VA operates 135 national cemeteries and 33 soldiers’ lots and monument sites in 40 states and Puerto Rico. More than four million Americans, including Veterans of every war and conflict, are buried in VA’s national cemeteries.  VA also provides funding to establish, expand, improve, and maintain 100 Veterans cemeteries in 47 states and territories including tribal trust lands, Guam, and Saipan.  For Veterans not buried in a VA national cemetery, VA provides headstones, markers or medallions to commemorate their service.  In 2015, VA honored more than 353,000 Veterans and their loved ones with memorial benefits in national, state, tribal and private cemeteries.

Information on VA burial benefits is available from local VA national cemetery offices, from the Internet at, or by calling VA regional offices toll-free at 800-827-1000. To make burial arrangements at any open VA national cemetery at the time of need, call the National Cemetery Scheduling Office at 800-535-1117.

About the author:  This article was submitted by the National Cemetery Administration.

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Published on Aug. 5, 2016

Estimated reading time is 3.3 min.

Views to date: 108


  1. Jasper August 12, 2016 at 1:34 pm

    True in that statement and with ptsd numness in legs and arm proint man in 1966 They take years to take care i believe They are waiting for you to die


  2. Jasper August 12, 2016 at 1:23 pm

    True in that statement same with ptsd numbness proint man in 1966 cannot get the help i need now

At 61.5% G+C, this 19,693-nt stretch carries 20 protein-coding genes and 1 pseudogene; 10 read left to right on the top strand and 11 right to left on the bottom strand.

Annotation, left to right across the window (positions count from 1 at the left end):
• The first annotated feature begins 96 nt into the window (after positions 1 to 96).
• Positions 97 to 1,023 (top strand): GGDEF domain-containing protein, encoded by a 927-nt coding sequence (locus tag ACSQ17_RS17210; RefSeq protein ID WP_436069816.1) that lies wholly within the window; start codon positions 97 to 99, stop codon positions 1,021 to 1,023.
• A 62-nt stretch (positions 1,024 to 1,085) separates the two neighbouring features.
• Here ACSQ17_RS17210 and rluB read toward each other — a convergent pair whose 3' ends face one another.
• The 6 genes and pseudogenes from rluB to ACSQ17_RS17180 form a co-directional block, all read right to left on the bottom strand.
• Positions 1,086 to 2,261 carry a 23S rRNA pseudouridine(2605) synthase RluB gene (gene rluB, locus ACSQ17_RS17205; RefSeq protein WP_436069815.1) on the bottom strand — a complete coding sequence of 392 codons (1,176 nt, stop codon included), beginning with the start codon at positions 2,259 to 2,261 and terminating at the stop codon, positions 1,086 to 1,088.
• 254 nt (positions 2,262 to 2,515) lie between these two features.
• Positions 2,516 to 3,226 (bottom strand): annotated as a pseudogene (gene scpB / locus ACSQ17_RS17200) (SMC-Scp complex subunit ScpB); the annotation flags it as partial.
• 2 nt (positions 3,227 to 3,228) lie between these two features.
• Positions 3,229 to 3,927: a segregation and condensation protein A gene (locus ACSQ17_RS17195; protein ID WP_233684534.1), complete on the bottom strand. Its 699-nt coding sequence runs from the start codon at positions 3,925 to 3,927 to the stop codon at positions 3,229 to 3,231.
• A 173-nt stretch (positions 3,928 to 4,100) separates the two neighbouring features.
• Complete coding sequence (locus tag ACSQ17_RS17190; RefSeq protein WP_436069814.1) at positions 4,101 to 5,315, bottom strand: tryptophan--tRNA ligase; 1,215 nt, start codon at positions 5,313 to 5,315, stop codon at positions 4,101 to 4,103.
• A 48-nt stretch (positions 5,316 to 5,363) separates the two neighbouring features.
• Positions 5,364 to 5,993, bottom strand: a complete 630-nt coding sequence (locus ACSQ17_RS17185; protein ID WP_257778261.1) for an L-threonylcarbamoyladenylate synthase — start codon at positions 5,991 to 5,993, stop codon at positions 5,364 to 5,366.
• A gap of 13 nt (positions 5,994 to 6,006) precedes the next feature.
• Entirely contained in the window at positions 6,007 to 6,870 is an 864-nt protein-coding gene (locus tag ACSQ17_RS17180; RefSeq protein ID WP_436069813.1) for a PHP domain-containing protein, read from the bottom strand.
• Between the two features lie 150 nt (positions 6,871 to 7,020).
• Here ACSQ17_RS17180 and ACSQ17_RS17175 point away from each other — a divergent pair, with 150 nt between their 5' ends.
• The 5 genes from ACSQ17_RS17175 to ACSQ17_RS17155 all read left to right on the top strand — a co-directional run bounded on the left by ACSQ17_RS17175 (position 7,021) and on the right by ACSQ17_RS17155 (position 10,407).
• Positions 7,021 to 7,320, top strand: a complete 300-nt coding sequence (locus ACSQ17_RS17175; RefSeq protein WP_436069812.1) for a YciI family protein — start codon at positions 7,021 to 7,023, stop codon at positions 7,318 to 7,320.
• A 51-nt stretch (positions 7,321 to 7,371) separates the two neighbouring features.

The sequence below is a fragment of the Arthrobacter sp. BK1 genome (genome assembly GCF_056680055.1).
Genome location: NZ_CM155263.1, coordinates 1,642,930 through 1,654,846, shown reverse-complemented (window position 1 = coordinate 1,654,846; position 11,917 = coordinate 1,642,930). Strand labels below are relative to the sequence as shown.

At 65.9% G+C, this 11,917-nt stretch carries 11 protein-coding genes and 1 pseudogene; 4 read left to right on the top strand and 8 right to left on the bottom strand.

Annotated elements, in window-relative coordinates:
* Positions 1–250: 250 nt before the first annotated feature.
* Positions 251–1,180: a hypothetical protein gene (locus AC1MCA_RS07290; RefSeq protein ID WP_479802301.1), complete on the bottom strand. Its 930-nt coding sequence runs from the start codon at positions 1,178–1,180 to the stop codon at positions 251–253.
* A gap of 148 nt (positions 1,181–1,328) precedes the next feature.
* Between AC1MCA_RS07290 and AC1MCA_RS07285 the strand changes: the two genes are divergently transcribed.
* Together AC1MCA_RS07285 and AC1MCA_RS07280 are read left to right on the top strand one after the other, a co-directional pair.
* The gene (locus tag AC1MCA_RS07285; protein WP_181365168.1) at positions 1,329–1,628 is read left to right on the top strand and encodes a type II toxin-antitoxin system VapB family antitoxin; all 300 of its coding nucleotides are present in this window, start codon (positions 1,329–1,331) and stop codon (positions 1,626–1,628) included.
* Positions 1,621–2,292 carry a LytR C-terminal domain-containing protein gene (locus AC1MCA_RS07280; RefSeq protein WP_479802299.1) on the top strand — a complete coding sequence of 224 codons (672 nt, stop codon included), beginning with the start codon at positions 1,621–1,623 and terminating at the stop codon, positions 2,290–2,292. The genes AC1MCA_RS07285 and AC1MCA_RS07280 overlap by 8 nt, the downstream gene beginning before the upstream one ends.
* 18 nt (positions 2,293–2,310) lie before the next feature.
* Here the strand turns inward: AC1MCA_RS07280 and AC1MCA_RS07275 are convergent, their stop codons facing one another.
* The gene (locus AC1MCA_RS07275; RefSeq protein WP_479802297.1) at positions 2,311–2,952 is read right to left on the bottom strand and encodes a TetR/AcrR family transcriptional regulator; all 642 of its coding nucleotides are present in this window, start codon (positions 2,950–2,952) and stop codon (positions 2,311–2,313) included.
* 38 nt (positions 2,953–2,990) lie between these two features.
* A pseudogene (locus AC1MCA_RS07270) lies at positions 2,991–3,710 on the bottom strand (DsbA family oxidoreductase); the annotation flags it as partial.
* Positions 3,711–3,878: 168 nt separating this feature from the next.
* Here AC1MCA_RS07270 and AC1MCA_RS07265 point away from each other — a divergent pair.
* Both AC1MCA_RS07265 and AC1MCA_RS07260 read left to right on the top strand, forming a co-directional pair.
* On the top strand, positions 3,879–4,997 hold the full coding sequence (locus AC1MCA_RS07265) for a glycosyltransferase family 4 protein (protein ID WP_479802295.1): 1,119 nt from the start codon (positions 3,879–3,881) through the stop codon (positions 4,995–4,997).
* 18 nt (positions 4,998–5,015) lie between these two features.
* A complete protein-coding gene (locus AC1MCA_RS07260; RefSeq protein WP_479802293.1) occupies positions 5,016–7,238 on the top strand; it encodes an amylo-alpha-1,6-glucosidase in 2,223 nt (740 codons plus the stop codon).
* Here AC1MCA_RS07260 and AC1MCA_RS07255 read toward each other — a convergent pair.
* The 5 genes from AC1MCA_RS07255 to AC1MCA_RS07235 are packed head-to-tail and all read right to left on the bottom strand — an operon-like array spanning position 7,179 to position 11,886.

3. Missy Carey August 12, 2016 at 11:00 am

    My brother in law will soon need a cemetery. Forced to wait 2 years to remove a massive tumor. Doctor commented on the delay as he announced his surgery took his kidney and told him the tumor was size of newborn baby.
    You can pretend that the VA cares, but you don’t. My family sees a great Vietnam vet suffer daily. He is losing his life because of your failure to help him in a timely manner.

  4. Alden Ray Crone August 5, 2016 at 4:33 pm

    I have recently been diagnosed with Jak2 polycythemia vera, a very rare blood disorder. I feel this disorder is directly related to exposure to agent orang in Vietnam. My service records show that I was exposed to agent orange.
    I just found out that this disease is not on the list approved by congress that makes you eligible to draw compensation for agent orange exposure. And that if/when Jak2 PV EVER makes the list it would then take congress a minimum of 5 years to approve it.
    Its time for our congress to “do the right thing” and acknowledge that exposure to agent orange causes many health problems Secretary McDonald. And that these conditions, issues and diseases were caused from and by our being directly and indirectly exposed to this pesticed. When our government called us to arms…WE ANSWERED THAT CALL. NOW ITS TIME FOR CONGRESS TO ANSWER OUR CALLS. Just quit making excuses and do the right thing!